what was is certainly not now…

“. . .Looking forward to things is half the pleasure of them.”
L.M. Montgomery, Anne of Green Gables

(the Hamilton-Phinizy-Segrest House, aka The Phi Mu House / Athens, Ga )

Perhaps a more appropriate title might read, 250 S. Milledge, Room 5 where are you?

So let's talk about living suddenly in a Twilight Zone…

A now surreal place where you thought you knew what was what..but now,
that what, is no longer what you thought.

It was a daily part of your own small world and it seemed bigger than life…
it was larger than anything you had known…because you had become it,
and it had become you and you both belonged together, becoming a quasi one.
Whatever that one might be.

But that was multiple lifetimes ago.

You were young and very foolish.

Fast forward 40 years along an odd spectrum of time,
and you suddenly find yourself no longer recognizing any of
the what that was.

There are a few glimpses here and there which are fleeting
all the while your brain races and rages in an attempt
to right the topsy turvy twist of time.

That building, that street, that park.

You are a compartmentalized thinking individual.
Mis en place, mis en place…as in… everything has its place.

Every place and every person has long been pegged for a certain
time and space…
and yet you never imagined that two time periods would, or could,
ever overlap.
Or maybe better yet, they have collided.

An odd continuum of time is simply circling back around.
But can a continuum actually bend?
Does it not simply travel straight?
Time does not, cannot split right?

Driving up and down roads whose names are familiar, you
find yourself looking for those familiar faces from
all those many years prior.

40 years ago, you lived in a pre-civil war home.
You lived in that house 120 years following its
original inception.
Yours was room 5.

Green and pink was a theme.
Your personal room's veranda was nothing but a window sill.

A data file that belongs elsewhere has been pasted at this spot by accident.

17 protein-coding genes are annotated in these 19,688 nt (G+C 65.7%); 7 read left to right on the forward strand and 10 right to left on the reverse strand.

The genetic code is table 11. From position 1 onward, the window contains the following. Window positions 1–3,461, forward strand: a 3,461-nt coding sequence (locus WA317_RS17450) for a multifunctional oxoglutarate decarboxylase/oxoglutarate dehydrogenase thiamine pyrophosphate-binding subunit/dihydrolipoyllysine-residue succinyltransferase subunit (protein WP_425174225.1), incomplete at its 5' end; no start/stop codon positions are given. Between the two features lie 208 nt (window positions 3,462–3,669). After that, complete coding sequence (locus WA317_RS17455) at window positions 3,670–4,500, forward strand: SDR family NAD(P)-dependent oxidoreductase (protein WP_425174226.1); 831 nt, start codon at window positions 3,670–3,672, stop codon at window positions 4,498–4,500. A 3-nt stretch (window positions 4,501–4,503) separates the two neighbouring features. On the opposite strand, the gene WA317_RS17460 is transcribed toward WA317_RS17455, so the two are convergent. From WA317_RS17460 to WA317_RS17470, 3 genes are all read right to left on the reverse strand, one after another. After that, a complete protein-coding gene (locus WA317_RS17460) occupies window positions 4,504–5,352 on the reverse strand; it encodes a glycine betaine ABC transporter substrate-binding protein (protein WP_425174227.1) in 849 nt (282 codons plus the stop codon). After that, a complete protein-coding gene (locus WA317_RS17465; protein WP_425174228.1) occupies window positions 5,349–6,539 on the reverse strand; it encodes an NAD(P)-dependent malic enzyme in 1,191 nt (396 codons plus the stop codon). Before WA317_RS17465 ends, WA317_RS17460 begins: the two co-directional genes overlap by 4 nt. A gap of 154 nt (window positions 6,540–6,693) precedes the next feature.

It looked out over a small patch of grass with a lone oak tree.

If you are really still, you might be able to hear music
whispering on the wind…

It was a time for both romanticism and foolishness…
contingent only upon one's age and experience.

And now when the two collide, both the what was and the what is,
it is a surreal mix of regret, expectation, remorse
and hope.

And isn't that what our lives are all about…
the what was, the now and the what will be?

If we are fortunate, blessed with longevity and health,
clear of mind and vision…
we may have the luxury of merging our what was
with our what will be.

But there is never any given guarantee.

If we have regrets, so be it.
The fact of the matter is that it is more important to have hope…

Regret lives in the what was.
Like rustling lifeless fallen dried leaves
blowing helplessly in the wind.

Wonder lives in the now.
A freshly opened flower…yet its beauty is shortly lived.

Hope, on the other hand, lives for the what will be.
An endless sea of possibilities.
No matter the time or age.

Glance back if you must, but don't stare too long…
the what will be might just run off without you.

Not that I have already obtained this or am already perfect,
but I press on to make it my own, because Christ Jesus has made me his own.
Brothers, I do not consider that I have made it my own.
But one thing I do: forgetting what lies behind and straining forward
to what lies ahead,
I press on toward the goal for the prize of the upward call of God
in Christ Jesus.

Philippians 3:12-14

16 comments on “what was is certainly not now…

  1. atimetoshare.me says: